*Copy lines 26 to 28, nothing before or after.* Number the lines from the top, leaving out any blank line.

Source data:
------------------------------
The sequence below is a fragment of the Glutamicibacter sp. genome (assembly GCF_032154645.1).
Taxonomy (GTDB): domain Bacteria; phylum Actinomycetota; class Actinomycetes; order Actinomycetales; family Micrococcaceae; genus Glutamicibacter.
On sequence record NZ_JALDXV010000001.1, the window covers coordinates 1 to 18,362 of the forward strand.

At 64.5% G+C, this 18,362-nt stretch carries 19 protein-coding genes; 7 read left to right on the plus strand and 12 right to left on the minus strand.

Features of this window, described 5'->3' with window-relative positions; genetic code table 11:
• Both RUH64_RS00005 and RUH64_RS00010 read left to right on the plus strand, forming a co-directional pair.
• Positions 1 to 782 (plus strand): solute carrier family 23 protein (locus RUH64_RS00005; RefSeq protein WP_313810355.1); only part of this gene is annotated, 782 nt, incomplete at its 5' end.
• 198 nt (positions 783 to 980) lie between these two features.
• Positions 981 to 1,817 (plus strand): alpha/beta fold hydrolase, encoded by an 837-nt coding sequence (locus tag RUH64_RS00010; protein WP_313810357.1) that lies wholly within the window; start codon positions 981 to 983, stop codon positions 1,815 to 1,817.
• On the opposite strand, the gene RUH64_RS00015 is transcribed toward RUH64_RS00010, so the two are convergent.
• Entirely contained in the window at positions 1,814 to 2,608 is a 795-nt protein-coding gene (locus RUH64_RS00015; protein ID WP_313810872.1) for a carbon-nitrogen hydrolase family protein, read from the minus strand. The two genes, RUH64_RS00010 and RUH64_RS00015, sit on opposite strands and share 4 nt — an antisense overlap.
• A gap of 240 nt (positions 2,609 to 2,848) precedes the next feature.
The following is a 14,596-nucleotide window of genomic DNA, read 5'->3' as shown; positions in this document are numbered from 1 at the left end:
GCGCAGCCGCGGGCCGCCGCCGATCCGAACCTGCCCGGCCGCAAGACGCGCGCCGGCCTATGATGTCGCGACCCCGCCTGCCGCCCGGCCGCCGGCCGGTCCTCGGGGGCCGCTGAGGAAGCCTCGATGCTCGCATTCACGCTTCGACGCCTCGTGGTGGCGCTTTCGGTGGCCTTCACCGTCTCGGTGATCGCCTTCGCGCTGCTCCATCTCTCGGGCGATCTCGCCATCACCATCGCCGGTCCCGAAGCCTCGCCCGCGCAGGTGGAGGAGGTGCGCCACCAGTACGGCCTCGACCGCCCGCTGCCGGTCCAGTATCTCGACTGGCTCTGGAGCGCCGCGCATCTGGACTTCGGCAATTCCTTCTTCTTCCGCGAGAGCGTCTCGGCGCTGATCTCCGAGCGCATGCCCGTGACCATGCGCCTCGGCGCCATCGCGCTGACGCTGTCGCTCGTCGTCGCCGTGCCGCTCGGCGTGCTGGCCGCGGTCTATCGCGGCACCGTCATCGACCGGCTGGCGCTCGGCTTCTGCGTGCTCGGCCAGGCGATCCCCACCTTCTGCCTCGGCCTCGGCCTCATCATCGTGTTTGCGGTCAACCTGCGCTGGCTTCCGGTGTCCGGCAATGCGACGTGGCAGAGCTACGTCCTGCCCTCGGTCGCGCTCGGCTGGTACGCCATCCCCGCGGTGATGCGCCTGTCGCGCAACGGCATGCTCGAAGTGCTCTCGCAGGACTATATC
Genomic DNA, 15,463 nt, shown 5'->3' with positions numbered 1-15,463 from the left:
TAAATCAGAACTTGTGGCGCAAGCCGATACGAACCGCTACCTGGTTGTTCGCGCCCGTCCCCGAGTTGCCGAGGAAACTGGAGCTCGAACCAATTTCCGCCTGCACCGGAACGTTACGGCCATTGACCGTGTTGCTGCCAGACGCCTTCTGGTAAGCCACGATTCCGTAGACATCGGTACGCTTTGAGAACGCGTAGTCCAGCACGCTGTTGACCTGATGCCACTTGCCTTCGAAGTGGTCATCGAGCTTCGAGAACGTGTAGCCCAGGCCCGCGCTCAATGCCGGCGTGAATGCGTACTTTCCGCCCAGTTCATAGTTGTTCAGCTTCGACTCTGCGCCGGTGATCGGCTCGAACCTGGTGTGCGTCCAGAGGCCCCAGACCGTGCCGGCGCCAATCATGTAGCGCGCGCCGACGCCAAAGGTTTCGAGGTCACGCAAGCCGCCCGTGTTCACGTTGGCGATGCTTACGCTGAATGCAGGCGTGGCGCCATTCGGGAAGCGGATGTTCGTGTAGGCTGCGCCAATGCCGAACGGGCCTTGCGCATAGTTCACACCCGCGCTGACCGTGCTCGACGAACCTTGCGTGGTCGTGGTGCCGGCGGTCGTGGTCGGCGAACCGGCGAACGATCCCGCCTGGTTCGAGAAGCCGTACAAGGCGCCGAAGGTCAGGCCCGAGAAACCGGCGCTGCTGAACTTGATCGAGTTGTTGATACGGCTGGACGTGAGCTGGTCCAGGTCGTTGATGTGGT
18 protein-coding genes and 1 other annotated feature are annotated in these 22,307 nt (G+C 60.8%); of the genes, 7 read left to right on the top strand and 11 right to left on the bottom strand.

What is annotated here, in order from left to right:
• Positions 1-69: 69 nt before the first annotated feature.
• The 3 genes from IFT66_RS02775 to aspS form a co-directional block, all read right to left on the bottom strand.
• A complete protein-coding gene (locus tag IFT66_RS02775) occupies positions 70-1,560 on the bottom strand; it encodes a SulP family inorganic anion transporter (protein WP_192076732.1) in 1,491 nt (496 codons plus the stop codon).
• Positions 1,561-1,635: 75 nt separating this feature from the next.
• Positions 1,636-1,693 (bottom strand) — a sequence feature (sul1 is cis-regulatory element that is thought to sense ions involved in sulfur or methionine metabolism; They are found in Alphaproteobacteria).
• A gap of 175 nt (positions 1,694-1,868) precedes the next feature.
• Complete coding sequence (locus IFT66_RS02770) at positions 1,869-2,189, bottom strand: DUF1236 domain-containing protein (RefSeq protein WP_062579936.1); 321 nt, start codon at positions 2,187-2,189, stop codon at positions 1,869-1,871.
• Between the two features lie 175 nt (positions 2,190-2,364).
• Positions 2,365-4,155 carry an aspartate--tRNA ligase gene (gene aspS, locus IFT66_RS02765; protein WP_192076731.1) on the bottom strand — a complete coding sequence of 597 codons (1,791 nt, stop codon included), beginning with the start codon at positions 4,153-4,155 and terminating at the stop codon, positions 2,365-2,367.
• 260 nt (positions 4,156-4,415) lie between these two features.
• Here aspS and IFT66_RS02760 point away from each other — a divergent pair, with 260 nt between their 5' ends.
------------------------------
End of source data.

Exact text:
• Between the two features lie 175 nt (positions 2,190-2,364).
• Positions 2,365-4,155 carry an aspartate--tRNA ligase gene (gene aspS, locus IFT66_RS02765; protein WP_192076731.1) on the bottom strand — a complete coding sequence of 597 codons (1,791 nt, stop codon included), beginning with the start codon at positions 4,153-4,155 and terminating at the stop codon, positions 2,365-2,367.
• 260 nt (positions 4,156-4,415) lie between these two features.